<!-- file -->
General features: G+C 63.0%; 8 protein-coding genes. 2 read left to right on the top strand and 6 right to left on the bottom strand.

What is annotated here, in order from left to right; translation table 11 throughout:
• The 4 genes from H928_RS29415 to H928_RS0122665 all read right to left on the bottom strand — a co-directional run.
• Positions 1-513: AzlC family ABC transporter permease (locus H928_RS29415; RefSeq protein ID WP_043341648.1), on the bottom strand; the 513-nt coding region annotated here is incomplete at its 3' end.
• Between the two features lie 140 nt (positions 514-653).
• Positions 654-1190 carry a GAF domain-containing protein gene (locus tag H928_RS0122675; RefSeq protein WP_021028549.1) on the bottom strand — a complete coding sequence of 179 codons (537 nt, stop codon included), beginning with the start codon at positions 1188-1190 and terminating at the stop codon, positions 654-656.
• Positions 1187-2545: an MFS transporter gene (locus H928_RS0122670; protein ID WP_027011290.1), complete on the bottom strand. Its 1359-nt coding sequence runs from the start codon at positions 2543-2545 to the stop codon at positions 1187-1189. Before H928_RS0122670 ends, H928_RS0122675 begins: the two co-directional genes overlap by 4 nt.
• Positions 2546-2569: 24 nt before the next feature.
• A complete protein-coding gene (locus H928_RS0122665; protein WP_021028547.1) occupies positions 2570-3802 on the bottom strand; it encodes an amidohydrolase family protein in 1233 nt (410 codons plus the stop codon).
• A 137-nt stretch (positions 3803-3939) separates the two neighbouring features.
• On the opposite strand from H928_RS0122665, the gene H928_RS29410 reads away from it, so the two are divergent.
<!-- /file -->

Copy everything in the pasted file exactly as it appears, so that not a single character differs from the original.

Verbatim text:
General features: G+C 63.0%; 8 protein-coding genes. 2 read left to right on the top strand and 6 right to left on the bottom strand.

What is annotated here, in order from left to right; translation table 11 throughout:
• The 4 genes from H928_RS29415 to H928_RS0122665 all read right to left on the bottom strand — a co-directional run.
• Positions 1-513: AzlC family ABC transporter permease (locus H928_RS29415; RefSeq protein ID WP_043341648.1), on the bottom strand; the 513-nt coding region annotated here is incomplete at its 3' end.
• Between the two features lie 140 nt (positions 514-653).
• Positions 654-1190 carry a GAF domain-containing protein gene (locus tag H928_RS0122675; RefSeq protein WP_021028549.1) on the bottom strand — a complete coding sequence of 179 codons (537 nt, stop codon included), beginning with the start codon at positions 1188-1190 and terminating at the stop codon, positions 654-656.
• Positions 1187-2545: an MFS transporter gene (locus H928_RS0122670; protein ID WP_027011290.1), complete on the bottom strand. Its 1359-nt coding sequence runs from the start codon at positions 2543-2545 to the stop codon at positions 1187-1189. Before H928_RS0122670 ends, H928_RS0122675 begins: the two co-directional genes overlap by 4 nt.
• Positions 2546-2569: 24 nt before the next feature.
• A complete protein-coding gene (locus H928_RS0122665; protein WP_021028547.1) occupies positions 2570-3802 on the bottom strand; it encodes an amidohydrolase family protein in 1233 nt (410 codons plus the stop codon).
• A 137-nt stretch (positions 3803-3939) separates the two neighbouring features.
• On the opposite strand from H928_RS0122665, the gene H928_RS29410 reads away from it, so the two are divergent.